Do you feel as though your personnel can really handle physical stress? Even if they have passed state physical agility testings?

It may not have to be a four-hundred pound patient between the bed and dresser, or the patient you found in a cramped basement that must be carried carefully up a flight of stairs. There are 24 movable vertebrae in your spine. The discs, ligaments, and muscles involved in the movement of these vertebrae can be damaged, torn, twisted, herniated, fatigued, and strained by only a small amount of force.

So what can we do? We can not avoid the conditions in which patients are found; however, we can practice and simulate these conditions during regular trainings. As call volumes decrease, training should coincidentally increase; especially for new members who have limited practice with loads, lifts, and carries. During simulations or scenario-based trainings, we can manipulate and practice the techniques required to face real-world situations. If we practice how to safely manage patients, in relation to the safety and wellness of the crew, we can prevent injuries.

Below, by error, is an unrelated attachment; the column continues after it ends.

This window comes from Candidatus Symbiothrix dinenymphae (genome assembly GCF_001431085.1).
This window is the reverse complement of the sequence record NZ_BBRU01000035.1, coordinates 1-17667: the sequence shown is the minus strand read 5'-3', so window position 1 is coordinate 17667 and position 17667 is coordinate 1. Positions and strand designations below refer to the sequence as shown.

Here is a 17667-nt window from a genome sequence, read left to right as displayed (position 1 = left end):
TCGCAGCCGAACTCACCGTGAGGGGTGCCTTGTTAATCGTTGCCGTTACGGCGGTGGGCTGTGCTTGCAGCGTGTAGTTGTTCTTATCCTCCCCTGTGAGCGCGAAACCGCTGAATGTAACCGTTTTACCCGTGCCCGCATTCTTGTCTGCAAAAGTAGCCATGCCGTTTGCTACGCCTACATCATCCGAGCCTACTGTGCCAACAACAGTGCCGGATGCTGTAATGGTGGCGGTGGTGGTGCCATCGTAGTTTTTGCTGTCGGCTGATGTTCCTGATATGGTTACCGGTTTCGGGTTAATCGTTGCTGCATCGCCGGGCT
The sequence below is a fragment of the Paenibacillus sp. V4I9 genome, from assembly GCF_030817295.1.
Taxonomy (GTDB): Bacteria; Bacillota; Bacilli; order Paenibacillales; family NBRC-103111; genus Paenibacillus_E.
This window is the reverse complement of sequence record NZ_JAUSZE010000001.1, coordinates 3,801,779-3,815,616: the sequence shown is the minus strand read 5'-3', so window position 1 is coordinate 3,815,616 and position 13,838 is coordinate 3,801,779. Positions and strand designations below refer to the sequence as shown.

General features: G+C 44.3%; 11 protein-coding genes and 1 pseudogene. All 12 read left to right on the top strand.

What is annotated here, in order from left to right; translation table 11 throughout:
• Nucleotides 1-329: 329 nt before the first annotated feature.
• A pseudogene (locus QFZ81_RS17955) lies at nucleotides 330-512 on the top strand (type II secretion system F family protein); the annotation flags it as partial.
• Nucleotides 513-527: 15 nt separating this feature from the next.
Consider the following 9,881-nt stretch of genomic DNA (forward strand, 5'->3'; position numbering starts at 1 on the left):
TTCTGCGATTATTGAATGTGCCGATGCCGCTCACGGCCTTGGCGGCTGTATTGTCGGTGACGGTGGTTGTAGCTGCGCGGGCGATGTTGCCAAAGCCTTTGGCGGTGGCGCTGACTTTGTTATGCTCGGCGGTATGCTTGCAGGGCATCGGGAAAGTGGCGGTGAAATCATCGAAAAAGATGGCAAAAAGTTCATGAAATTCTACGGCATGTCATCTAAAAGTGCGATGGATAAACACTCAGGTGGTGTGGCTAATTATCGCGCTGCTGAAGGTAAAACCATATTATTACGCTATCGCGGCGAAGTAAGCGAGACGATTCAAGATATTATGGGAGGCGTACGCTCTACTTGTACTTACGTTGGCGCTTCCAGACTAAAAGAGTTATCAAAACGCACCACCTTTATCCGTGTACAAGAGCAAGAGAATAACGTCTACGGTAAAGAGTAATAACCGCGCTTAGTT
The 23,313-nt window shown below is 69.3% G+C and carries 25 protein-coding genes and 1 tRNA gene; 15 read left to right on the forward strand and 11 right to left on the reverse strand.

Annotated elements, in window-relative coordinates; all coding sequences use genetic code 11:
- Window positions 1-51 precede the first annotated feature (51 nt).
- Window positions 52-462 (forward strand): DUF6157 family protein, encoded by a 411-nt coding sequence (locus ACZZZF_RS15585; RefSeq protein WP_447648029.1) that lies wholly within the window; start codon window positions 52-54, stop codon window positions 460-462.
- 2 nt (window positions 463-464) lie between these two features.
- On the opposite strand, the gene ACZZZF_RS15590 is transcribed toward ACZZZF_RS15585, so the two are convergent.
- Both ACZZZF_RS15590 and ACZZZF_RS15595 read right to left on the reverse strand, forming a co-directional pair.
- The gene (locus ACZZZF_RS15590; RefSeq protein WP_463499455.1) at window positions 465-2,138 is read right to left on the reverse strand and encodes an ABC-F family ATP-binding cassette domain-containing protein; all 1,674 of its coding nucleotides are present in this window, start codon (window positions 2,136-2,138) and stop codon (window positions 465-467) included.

For example, in addition to building a scenario, place your dummy or patient in an awkward position or in a small room. Explain to your crew that the purpose of the exercise is not only to review protocol, but to effectively manage the patient without creating the chance for injury to themselves by prolonged or awkward bending, twisting, lifting, or carrying.

Remember scene safety does not just involve crime scenes or hazardous materials incidents. Look out for yourself and your crew, ask for assistance when you need it, and encourage physical fitness.

Lt. Derek M. Machado, EMT-C

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Your so right Derek, thanks for the reminder.

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